Purchase Surviving the terror of the PhD Viva
VANCOUVER, BC, Apr 12, 2015/ Troy Media/ -What is it about PhDs that creates so much gentle mockery, humour, and even tension? Sure, there is a healthy measure of respect for expertise, but more often than not when I bring the topic up amongst colleagues and friends the joking starts.
“PhD – permanent head damage!” “Piled higher and deeper!” “You mean Pender Harbour Diesel. They have great hats with PhD on them!” “You’re not a proper medical doctor; your just an egg-head one!”
And so it goes. It seems this academic badge of distinction comes with a dose of societal unease. As in, “Wow, you must be really smart.” The humour serves to push back, maybe to equalize the situation when a doctor is in close proximity.
PhD Viva as old as the British university system
This is all pretty close to home now, because my daughter just became Dr. Robinson. I went to England to support her through the final rite of academic passage: the PhD Viva (as in oral exam, or more properly the viva voce).
The Viva is as old as the British university system, and comes with four possible outcomes: clear pass (hardly ever awarded), pass with minor revisions, pass with major revisions (which normally require a further year of repair work), and fail. The fail is a disaster, because there is no possible reparative action. A fail means that all is lost; the topic cannot be re-defended. As I walked with my daughter to the examination hall in London, I couldn’t help but notice her stoic demeanour, her professional and stylish dress, and her resolve. She was prepared.The PhD Viva is probably as close as you can get to knowing how the condemned feel as they walk towards their death
“Dad, this is probably as close as you can get to knowing how the condemned feel as they walk towards their death!” I walked on beside her, trying to be the fatherly essence of stability and strength.
I was awash in pride, wishing for success, and suppressing hard all other thoughts. Soon we were at the building’s front door. I hugged her and wandered off to visit the British Museum. Three hours later, I got a cell phone call: “Dad – it’s a pass with minor revisions. I’m just going off for tea with my committee members. See you in about an hour.” The words were spoken calmly and with authority. That was it. I was now father of Dr. Robinson.
An emotional rush proceeded to overcome my rational self. Smiling, I found a wine bar and went in for a drink. When I told the server that I was celebrating a successful Viva, she said, “This drink is on the house.” Later, my daughter and I gathered with other members of her PhD cohort in a boutique hotel dining room for champagne. The champagne flowed, and congratulatory toasts and stories followed.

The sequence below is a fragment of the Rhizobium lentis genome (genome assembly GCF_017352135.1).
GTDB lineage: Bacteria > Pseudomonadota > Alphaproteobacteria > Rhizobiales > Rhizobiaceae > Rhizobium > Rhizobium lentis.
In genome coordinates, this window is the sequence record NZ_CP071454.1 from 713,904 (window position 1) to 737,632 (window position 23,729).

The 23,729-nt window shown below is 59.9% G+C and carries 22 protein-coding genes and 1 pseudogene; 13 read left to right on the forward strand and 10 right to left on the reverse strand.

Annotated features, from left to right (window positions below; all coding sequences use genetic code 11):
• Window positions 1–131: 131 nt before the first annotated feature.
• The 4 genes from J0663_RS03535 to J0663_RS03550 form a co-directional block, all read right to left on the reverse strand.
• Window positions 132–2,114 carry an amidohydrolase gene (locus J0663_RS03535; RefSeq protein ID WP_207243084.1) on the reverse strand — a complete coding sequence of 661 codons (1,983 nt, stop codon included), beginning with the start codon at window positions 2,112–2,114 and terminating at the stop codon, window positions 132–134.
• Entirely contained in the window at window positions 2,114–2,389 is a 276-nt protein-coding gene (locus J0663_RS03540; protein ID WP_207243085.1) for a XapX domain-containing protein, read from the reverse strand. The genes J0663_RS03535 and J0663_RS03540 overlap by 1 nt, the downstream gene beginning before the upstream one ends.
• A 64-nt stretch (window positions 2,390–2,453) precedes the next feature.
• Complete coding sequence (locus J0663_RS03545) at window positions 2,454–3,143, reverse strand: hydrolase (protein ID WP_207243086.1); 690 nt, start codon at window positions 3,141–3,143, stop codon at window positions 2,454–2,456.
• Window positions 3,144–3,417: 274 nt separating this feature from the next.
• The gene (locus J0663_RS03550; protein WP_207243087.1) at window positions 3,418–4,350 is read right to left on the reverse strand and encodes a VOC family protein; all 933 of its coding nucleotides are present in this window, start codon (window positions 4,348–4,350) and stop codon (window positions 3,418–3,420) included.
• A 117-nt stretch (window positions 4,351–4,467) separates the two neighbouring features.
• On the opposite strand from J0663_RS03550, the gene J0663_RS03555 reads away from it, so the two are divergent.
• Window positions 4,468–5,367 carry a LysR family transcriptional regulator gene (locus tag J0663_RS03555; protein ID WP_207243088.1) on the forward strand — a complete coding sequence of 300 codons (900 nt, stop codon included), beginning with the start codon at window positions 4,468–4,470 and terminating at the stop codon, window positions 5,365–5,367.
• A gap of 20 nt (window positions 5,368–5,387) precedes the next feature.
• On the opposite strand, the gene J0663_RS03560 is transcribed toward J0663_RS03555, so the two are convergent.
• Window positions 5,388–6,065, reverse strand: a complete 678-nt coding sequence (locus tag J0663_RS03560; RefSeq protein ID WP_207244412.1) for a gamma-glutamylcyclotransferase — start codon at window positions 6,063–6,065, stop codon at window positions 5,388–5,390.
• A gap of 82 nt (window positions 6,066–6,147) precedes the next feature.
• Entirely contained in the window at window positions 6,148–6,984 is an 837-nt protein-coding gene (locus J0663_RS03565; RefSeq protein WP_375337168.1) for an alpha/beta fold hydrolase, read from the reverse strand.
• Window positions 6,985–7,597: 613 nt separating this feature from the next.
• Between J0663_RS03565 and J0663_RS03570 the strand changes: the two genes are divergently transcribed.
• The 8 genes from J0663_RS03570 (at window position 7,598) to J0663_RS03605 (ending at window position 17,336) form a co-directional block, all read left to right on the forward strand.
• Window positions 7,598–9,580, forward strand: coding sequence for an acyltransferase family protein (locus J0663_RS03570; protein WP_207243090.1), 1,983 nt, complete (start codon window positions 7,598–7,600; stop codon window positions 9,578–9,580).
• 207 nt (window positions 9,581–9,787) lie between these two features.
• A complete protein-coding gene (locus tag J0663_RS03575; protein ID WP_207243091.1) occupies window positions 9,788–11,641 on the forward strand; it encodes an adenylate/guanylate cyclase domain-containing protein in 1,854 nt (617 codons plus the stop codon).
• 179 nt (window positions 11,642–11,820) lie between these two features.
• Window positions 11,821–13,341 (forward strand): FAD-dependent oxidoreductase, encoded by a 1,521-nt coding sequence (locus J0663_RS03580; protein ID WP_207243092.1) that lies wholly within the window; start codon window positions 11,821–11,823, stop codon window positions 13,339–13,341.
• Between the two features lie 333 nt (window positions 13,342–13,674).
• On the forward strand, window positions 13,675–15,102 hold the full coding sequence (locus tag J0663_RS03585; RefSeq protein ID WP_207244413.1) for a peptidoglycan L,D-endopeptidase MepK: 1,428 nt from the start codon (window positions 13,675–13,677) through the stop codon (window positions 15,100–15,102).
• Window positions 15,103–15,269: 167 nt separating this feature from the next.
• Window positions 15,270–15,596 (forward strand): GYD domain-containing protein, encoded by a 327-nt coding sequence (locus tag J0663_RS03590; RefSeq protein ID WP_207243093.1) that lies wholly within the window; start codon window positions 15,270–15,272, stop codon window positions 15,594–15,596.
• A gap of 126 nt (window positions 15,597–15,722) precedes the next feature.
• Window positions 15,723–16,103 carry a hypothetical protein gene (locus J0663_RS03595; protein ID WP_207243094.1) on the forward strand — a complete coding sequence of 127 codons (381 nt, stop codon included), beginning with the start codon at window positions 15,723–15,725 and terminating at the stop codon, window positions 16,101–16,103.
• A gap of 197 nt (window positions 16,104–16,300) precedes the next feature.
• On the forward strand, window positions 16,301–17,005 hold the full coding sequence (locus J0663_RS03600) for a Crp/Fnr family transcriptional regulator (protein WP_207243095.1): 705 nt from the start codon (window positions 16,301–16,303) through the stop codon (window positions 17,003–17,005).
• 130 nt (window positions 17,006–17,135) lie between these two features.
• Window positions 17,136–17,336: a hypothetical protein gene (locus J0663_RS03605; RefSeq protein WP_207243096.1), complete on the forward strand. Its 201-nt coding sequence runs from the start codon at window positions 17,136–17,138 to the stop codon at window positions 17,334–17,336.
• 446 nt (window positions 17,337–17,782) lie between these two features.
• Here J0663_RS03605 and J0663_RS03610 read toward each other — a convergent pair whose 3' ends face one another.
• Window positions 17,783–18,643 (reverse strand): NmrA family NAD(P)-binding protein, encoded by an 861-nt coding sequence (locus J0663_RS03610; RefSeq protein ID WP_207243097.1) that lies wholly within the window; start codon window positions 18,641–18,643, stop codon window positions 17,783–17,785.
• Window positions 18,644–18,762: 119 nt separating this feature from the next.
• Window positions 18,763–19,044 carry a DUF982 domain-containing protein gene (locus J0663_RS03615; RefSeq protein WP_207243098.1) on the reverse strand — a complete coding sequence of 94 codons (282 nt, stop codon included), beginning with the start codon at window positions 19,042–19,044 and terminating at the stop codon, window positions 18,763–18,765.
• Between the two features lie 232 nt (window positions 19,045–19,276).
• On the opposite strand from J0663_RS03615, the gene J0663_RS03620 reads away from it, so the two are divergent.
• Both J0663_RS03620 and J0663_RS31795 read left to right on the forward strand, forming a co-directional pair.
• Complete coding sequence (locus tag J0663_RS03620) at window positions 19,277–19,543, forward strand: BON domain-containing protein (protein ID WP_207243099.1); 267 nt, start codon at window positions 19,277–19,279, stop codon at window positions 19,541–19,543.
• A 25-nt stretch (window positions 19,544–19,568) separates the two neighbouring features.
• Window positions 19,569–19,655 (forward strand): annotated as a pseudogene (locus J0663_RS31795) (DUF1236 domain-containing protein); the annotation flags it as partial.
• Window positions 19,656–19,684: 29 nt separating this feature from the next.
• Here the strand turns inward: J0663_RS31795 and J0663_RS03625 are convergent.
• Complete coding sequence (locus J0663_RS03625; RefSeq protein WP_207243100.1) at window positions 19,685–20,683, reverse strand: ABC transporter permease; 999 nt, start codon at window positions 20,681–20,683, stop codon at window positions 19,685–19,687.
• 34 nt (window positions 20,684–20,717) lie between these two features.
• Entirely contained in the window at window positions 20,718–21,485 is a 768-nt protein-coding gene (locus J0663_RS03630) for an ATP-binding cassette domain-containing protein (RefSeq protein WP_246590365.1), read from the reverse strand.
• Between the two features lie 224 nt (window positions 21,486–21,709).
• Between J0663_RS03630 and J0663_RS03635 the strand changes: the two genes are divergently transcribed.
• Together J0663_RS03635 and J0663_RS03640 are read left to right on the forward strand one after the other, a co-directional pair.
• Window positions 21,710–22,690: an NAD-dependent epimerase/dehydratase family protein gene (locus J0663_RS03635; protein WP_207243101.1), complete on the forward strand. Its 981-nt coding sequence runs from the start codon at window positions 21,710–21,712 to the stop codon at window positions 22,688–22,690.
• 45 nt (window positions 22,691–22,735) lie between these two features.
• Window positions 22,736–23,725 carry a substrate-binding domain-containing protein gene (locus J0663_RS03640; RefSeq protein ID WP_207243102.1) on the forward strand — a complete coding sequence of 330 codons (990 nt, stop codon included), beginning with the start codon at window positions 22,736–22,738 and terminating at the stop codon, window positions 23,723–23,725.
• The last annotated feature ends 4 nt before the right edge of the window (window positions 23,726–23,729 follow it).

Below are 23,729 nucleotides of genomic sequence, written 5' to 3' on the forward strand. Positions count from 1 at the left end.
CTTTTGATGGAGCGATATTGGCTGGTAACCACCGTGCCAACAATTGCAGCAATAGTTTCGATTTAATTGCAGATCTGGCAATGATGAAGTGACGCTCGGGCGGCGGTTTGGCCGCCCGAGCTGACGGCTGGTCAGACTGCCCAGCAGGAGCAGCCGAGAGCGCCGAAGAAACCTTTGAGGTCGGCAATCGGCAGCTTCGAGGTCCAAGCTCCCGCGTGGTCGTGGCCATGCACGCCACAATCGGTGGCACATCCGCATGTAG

Looking back on this important day, I am struck by the interpersonal kindness of all the doctoral candidates, their expectations of success for their fellows, and the focus they brought to their studies. PhD work definitely hones focus. It also strictly guides the use of unstructured time. And for most of those who pursue it, it provides an opportunity to delineate, think, rethink, and understand some aspect of knowledge that no one else has studied.
For many in the social sciences it brings the opportunity for years of field work, coupled with proficiency in a new language. It also comes wrapped in the universal ritual of the Viva. It permanently separates the initiated from the rest. Many who later on describe the ritual say it is like the most probing of legal cross-examinations. It focuses on your own thoughts, your unique intellectual contributions, and your self-defined research topic. It is perhaps the hardest form of personal criticism an individual should have to bare. And within the ritual, many say there is an embedded element of personal humiliation.
A proud father
The next day, my daughter and I went up to Oxford for lunch with another PhD success. “Dad, it’s going to be very awkward when Moizza joins us for lunch today. You’ll be the least qualified person at the table,” she said with enjoyment and humour.
I know, and I was proud to be invited.
Mike Robinson has been CEO of three Canadian NGOs: the Arctic Institute of North America, the Glenbow Museum, and the Bill Reid Gallery. He currently writes for a broad range of Canadian media, and consults to the boards of start-up NGOs.
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